Shabana Azmi | The grande dame (Sidharth Bhatia, LiveMint, 27 December 2014)

Think of Shabana Azmi and images of her roles in off-beat Hindi cinema come to mind. What are today called indie films were those days known as parallel cinema or, in the spirit of the French La Nouvelle Vague, the New Wave. Low budgets, realistic stories and treatment, directors from outside the mainstream roster and relatively new actors, more often than not from among the alumni of the Film and Television Institute of India (FTII), Pune—these were the foundational pillars of the Indian New Wave. Azmi, a freshly minted FTII graduate, was a leading light of such films and indeed, made her debut in one—Ankur (1974)—immediately capturing the attention of both critics and discerning audiences alike.
What is less acknowledged is the fact that along with the Shyam Benegalfilms, Azmi dived into commercial cinema right off the top. The same year as Ankur released, Azmi showed up as one of the many sisters in Dev Anand’s monumental flop Ishk Ishk Ishk and followed it with Fakira (1976) and then Amar Akbar Anthony (1977) in quick succession. Another film she acted in during that period was Shaque (1976), a middle-of-the-road venture by Aruna-Vikas. She played the wife of a middle-class man (Vinod Khanna), whom she begins to suspect as a murderer.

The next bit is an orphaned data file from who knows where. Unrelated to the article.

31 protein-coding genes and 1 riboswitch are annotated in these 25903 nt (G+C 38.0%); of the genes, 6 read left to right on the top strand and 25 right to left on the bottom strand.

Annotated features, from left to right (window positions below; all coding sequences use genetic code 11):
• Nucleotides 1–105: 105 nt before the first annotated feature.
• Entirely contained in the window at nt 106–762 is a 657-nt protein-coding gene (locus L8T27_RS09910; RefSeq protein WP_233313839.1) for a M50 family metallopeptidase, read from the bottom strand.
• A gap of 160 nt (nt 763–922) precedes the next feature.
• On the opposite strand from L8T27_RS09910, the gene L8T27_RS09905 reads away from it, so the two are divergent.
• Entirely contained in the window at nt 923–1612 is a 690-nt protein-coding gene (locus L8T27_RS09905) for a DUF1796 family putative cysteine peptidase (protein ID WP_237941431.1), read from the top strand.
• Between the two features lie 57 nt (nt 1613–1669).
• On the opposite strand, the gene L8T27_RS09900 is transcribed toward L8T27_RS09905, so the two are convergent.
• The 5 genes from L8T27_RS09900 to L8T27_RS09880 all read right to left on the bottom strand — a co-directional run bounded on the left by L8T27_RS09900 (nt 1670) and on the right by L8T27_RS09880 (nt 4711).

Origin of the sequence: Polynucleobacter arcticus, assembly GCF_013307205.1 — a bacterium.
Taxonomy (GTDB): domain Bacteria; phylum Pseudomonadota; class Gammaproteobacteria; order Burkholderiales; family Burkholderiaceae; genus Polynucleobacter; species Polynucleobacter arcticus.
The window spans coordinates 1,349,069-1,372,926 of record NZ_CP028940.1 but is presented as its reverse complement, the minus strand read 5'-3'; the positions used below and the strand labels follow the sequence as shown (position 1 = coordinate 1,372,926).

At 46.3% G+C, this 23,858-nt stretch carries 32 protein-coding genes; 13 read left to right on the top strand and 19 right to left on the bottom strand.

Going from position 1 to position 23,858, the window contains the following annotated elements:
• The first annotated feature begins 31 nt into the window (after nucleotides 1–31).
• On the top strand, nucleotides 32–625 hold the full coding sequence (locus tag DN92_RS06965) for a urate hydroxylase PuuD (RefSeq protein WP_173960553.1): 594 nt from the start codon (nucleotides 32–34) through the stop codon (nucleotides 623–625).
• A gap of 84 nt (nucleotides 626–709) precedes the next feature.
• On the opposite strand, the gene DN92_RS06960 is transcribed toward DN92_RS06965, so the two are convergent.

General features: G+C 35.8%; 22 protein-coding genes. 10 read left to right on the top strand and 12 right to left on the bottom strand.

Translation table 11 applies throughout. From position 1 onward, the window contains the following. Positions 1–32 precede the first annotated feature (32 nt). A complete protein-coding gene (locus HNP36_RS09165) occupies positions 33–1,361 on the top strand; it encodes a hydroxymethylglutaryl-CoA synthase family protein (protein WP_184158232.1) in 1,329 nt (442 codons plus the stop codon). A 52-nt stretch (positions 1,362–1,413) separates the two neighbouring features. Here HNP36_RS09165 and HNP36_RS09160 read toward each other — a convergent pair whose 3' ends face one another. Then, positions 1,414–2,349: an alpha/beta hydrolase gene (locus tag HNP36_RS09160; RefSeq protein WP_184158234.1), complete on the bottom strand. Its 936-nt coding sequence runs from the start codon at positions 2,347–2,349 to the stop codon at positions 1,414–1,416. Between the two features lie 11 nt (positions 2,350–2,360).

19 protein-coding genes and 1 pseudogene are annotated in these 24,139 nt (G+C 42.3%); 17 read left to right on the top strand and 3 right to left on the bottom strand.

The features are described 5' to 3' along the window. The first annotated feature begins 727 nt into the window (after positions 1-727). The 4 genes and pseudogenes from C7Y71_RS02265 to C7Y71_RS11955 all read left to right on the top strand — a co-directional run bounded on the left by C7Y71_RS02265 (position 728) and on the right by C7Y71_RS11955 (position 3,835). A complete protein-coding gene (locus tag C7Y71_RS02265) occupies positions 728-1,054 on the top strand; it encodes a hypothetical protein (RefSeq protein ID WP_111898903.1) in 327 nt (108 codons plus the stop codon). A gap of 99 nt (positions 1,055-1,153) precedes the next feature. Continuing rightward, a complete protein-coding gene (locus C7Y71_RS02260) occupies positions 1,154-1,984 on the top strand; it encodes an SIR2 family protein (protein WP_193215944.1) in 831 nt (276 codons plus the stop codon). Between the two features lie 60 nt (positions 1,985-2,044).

This switching between art cinema and the big world of masala films, or potboilers, was not as easy as it sounds. The New Wave directors wanted to break out of the stultifying conventions of the formula and choosing unknown faces was definitely part of that strategy. At the same time, the makers of big blockbusters were clear that the indie world, which made only “rona-dhona” (sentimental) films, was beyond the pale. Those actors were not glamorous and would not click with the masses, who wanted curvaceous beauties rather than intense-looking, independent-minded women. Azmi not only broke through this barrier, but she was clear she wanted to do so….

from Pocket

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